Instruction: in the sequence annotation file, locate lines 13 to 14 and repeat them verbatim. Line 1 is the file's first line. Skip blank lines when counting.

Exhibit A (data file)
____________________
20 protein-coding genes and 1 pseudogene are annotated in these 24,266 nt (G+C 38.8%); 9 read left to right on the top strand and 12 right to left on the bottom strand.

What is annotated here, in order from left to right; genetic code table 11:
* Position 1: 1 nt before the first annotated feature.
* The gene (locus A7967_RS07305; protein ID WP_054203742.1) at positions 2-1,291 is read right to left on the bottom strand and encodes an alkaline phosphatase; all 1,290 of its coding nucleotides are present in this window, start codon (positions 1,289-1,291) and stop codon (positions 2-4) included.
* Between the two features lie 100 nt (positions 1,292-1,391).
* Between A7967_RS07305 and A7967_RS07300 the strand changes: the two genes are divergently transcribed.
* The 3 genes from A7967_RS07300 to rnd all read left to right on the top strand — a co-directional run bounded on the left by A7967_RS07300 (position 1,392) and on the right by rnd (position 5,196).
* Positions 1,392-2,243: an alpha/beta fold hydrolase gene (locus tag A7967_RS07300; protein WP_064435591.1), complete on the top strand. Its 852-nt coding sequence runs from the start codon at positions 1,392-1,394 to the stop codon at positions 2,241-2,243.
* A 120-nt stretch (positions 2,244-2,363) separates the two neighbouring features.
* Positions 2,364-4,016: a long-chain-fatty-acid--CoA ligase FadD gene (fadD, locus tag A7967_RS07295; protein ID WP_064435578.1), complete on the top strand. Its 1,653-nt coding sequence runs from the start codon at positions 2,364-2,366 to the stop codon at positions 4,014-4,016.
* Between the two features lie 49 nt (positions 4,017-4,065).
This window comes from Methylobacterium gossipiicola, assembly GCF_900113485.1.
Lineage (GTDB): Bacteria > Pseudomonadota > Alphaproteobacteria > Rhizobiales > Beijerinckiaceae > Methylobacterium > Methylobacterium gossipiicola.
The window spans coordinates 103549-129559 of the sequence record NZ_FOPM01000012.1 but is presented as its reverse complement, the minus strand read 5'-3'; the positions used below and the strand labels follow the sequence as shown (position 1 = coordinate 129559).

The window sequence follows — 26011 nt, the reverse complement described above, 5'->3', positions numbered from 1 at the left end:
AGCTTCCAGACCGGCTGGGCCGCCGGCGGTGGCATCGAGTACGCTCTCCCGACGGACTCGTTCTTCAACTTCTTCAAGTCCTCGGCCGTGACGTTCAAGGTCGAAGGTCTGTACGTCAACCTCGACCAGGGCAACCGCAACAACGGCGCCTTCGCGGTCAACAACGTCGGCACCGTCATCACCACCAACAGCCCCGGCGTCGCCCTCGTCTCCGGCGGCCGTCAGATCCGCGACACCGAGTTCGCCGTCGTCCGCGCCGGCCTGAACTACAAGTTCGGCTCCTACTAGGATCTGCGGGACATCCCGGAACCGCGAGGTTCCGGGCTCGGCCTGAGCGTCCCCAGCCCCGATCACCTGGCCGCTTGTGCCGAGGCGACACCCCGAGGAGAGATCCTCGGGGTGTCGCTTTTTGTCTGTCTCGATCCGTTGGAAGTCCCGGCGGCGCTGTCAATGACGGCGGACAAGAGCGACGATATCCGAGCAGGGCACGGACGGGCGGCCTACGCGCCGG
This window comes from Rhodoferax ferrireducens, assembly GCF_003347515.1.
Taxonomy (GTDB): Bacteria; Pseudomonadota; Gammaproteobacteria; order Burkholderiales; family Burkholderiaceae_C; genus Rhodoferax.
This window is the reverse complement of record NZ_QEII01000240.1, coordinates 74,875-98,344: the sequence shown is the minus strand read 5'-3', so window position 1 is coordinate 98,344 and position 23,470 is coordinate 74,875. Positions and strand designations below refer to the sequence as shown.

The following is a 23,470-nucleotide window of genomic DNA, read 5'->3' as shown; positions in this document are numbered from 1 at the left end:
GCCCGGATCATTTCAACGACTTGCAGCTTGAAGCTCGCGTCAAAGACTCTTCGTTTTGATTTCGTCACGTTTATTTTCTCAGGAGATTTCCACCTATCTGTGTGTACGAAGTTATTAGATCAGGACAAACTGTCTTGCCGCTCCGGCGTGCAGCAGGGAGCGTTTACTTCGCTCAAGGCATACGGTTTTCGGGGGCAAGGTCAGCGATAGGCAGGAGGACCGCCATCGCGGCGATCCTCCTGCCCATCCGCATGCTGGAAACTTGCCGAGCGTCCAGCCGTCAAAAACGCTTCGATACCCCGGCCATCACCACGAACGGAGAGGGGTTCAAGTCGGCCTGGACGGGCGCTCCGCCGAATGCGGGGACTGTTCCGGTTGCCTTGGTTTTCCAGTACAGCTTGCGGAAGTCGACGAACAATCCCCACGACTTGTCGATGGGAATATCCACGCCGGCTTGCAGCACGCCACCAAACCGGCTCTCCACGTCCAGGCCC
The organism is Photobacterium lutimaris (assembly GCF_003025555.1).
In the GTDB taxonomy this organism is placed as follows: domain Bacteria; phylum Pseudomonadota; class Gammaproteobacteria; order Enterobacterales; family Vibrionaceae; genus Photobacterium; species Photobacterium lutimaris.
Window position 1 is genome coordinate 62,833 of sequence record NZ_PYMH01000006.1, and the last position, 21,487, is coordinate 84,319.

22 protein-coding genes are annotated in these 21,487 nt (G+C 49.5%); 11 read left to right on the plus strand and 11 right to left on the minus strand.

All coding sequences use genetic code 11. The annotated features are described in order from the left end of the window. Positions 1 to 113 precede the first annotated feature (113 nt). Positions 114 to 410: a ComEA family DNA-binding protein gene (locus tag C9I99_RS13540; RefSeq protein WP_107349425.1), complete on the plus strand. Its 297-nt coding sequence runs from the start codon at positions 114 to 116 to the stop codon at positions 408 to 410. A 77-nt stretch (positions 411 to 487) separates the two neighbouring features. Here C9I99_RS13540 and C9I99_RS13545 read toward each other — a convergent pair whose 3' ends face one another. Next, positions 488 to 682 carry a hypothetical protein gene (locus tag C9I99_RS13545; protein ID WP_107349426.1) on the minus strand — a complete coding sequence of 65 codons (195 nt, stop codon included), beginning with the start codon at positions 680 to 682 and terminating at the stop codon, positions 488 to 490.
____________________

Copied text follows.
Lineage (GTDB): Bacteria > Pseudomonadota > Alphaproteobacteria > Rhizobiales > Beijerinckiaceae > Methylobacterium > Methylobacterium gossipiicola.
The window spans coordinates 103549-129559 of the sequence record NZ_FOPM01000012.1 but is presented as its reverse complement, the minus strand read 5'-3'; the positions used below and the strand labels follow the sequence as shown (position 1 = coordinate 129559).